WASHINGTON (Legal Newsline) -- A group of veteran legal reform advocates, in an amicus brief filed last week, want the U.S. Supreme Court to uphold a November ruling by a federal appeals court in a case over federal jurisdiction.
Access to Courts Initiative's amicus brief was written by Constitutional law expert and states' rights advocate Chuck Cooper, and was joined by the National Association of Manufacturers, or NAM.
"Amici believe that an unduly constrained view of federal jurisdiction has helped fuel the litigation explosion of the last 50 years, contributing to the imposition of billions of dollars of costs on American consumers, the loss of hundreds of thousands of American jobs, reduced foreign investment increased medical costs, and fewer potentially lifesaving medical products being made available to the public," Cooper wrote in the brief, filed for the respondents in State of Mississippi ex rel. Hood v. AU Optronics Corp. Tuesday.
In February, Mississippi Attorney General Jim Hood petitioned the nation's high court to review, and overturn, a ruling by the U.S. Court of Appeals for the Fifth Circuit.
In Hood's lawsuit, several companies from Japan, Korea and Taiwan were accused of fixing prices for thin film transistor LCD panels from 1999 to 2006.
The Fifth Circuit found that the suit qualified as a "mass action" under the Class Action Fairness Act.
The federal statute, passed in 2005, gives federal courts jurisdiction to certain class actions in which the amount in controversy exceeds $5 million, and in which any of the members of a class of plaintiffs is a citizen of a state different from any defendant, unless at least two-thirds or more of the members of all proposed plaintiff classes in the aggregate and the primary defendants are citizens of the state in which the action was originally filed.
Business groups and tort reform supporters had lobbied for the legislation, arguing that it was needed to prevent class-action lawsuit abuse.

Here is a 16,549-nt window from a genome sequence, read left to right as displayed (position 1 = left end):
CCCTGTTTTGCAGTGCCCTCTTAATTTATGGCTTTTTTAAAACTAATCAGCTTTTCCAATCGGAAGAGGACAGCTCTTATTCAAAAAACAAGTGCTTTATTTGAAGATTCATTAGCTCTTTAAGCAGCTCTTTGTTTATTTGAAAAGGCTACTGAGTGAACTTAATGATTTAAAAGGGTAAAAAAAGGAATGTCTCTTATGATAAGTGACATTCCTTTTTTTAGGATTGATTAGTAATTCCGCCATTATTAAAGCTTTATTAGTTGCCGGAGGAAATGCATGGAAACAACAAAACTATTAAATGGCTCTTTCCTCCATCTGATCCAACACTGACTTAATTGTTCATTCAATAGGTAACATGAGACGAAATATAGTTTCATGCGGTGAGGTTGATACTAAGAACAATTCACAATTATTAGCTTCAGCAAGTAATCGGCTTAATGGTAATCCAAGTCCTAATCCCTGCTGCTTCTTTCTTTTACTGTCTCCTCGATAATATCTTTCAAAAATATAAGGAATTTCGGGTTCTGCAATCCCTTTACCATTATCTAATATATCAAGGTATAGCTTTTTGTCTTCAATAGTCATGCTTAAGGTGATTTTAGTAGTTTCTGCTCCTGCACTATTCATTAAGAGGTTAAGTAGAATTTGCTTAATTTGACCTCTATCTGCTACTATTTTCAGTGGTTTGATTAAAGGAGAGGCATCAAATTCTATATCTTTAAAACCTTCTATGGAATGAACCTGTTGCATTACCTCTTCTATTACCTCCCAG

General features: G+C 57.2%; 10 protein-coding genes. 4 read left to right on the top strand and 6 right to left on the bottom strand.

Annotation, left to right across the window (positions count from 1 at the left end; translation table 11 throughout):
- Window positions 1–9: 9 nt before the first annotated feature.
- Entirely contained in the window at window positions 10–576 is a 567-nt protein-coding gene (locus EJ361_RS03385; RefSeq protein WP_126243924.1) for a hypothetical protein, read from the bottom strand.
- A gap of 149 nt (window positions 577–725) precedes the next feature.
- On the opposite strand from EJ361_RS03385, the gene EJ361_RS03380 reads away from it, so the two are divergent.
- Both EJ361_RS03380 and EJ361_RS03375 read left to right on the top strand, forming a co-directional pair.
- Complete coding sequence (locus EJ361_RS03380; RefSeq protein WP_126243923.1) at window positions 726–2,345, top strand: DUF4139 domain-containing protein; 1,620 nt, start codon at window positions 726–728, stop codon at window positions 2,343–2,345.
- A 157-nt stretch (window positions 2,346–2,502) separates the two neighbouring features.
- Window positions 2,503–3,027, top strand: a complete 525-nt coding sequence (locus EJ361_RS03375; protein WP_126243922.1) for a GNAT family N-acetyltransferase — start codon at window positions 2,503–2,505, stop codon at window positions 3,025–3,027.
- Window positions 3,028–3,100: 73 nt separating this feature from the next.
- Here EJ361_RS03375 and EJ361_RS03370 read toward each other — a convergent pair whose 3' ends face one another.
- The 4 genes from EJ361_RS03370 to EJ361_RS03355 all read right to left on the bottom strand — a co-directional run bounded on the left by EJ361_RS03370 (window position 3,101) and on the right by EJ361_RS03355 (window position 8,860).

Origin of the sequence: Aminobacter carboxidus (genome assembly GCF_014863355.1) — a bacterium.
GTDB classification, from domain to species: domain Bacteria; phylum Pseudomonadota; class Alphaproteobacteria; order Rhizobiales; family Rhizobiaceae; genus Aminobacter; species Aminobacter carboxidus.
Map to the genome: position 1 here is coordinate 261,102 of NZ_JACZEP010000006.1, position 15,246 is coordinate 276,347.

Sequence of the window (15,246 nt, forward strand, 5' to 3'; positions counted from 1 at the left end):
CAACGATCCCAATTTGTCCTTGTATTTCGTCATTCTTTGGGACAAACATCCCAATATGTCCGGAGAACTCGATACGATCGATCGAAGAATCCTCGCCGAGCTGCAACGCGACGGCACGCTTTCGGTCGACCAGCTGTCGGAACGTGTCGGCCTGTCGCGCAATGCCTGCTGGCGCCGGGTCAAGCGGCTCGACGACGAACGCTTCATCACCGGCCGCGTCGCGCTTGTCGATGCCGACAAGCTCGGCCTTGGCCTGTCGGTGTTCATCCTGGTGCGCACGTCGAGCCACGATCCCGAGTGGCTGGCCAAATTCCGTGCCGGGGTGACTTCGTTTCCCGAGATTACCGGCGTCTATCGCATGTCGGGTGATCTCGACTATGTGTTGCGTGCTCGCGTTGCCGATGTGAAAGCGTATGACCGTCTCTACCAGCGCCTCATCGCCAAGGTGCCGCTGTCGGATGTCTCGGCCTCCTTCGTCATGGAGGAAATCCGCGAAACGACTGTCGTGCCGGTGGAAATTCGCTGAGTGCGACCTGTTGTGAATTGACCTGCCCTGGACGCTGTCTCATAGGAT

"After analyzing the complaint, the relevant statutes and the parens patriae authority of the State, we hold that the real parties in interest in this suit include both the State and individual consumers of LCD products. Because it is undisputed that there are more than 100 consumers, we find that there are more than 100 claims at issue in this case. The suit therefore meets the CAFA definition of a 'mass action,'" Judge E. Grady Jolly wrote for the Fifth Circuit in a Nov. 21 opinion.
Hood, who sued several major suppliers of the LCD panels in Hinds County Chancery Court in March 2011, argues that the suit should remain in a state court.
The attorney general says he filed the suit under his parens patriae powers -- to protect the physical and economic well-being of the residents of his state.
ACI and NAM argue in their brief that the framers of the Constitution, apprehensive of actual or perceived court bias in favor of local interests, considered a federal tribunal necessary in some cases that involving multiple states, or citizens from another state.
"[I]n light of the plain language of Article III specifically extending federal jurisdiction to controversies such as this one and the important purposes such jurisdiction was intended to serve... CAFA should, at a minimum, be interpreted without any presumption against removal," Cooper wrote in the 38-page brief.
"Indeed, it should be interpreted generously, with a presumption favoring removal, to effectuate the constitutional design."
ACI President James Wootton said in a statement last week that the initiative's mission is to close loopholes to CAFA and to promote legislation more consistent with Article III of the U.S. Constitution.
Wootton was an organizer of the coalition that advocated passage of the 2005 federal law.
The Supreme Court has set oral arguments in the case for Nov. 6.
From Legal Newsline: Reach Jessica Karmasek by email at email@example.com.